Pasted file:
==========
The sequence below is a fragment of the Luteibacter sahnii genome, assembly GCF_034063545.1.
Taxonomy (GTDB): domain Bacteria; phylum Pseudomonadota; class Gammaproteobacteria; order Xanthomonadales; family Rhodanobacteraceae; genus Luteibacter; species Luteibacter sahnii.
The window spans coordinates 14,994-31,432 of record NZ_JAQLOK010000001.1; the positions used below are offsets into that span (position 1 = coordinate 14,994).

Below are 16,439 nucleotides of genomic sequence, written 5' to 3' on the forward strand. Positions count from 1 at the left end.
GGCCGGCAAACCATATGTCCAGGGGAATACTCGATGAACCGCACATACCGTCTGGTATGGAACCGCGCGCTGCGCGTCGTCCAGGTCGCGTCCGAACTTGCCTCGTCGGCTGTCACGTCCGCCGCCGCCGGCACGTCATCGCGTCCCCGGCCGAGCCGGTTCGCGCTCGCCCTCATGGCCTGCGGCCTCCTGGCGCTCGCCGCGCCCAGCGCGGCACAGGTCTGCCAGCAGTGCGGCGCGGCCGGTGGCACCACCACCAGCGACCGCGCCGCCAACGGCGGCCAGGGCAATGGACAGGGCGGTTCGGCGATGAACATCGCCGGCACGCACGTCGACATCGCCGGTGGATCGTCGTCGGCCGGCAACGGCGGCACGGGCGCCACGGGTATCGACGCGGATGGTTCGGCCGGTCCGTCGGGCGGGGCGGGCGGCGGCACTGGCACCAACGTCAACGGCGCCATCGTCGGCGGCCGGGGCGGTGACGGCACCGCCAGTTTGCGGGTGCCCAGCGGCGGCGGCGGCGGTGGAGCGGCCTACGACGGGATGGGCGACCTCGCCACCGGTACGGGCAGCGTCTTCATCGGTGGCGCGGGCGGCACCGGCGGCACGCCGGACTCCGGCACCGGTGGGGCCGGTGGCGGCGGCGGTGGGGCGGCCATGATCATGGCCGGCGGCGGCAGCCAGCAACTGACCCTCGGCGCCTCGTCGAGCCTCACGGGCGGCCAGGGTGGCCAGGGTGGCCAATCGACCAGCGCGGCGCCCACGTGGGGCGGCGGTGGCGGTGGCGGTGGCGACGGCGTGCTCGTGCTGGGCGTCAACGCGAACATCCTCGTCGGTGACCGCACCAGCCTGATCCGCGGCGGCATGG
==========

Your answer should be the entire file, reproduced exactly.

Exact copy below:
The sequence below is a fragment of the Luteibacter sahnii genome, assembly GCF_034063545.1.
Taxonomy (GTDB): domain Bacteria; phylum Pseudomonadota; class Gammaproteobacteria; order Xanthomonadales; family Rhodanobacteraceae; genus Luteibacter; species Luteibacter sahnii.
The window spans coordinates 14,994-31,432 of record NZ_JAQLOK010000001.1; the positions used below are offsets into that span (position 1 = coordinate 14,994).

Below are 16,439 nucleotides of genomic sequence, written 5' to 3' on the forward strand. Positions count from 1 at the left end.
GGCCGGCAAACCATATGTCCAGGGGAATACTCGATGAACCGCACATACCGTCTGGTATGGAACCGCGCGCTGCGCGTCGTCCAGGTCGCGTCCGAACTTGCCTCGTCGGCTGTCACGTCCGCCGCCGCCGGCACGTCATCGCGTCCCCGGCCGAGCCGGTTCGCGCTCGCCCTCATGGCCTGCGGCCTCCTGGCGCTCGCCGCGCCCAGCGCGGCACAGGTCTGCCAGCAGTGCGGCGCGGCCGGTGGCACCACCACCAGCGACCGCGCCGCCAACGGCGGCCAGGGCAATGGACAGGGCGGTTCGGCGATGAACATCGCCGGCACGCACGTCGACATCGCCGGTGGATCGTCGTCGGCCGGCAACGGCGGCACGGGCGCCACGGGTATCGACGCGGATGGTTCGGCCGGTCCGTCGGGCGGGGCGGGCGGCGGCACTGGCACCAACGTCAACGGCGCCATCGTCGGCGGCCGGGGCGGTGACGGCACCGCCAGTTTGCGGGTGCCCAGCGGCGGCGGCGGCGGTGGAGCGGCCTACGACGGGATGGGCGACCTCGCCACCGGTACGGGCAGCGTCTTCATCGGTGGCGCGGGCGGCACCGGCGGCACGCCGGACTCCGGCACCGGTGGGGCCGGTGGCGGCGGCGGTGGGGCGGCCATGATCATGGCCGGCGGCGGCAGCCAGCAACTGACCCTCGGCGCCTCGTCGAGCCTCACGGGCGGCCAGGGTGGCCAGGGTGGCCAATCGACCAGCGCGGCGCCCACGTGGGGCGGCGGTGGCGGTGGCGGTGGCGACGGCGTGCTCGTGCTGGGCGTCAACGCGAACATCCTCGTCGGTGACCGCACCAGCCTGATCCGCGGCGGCATGG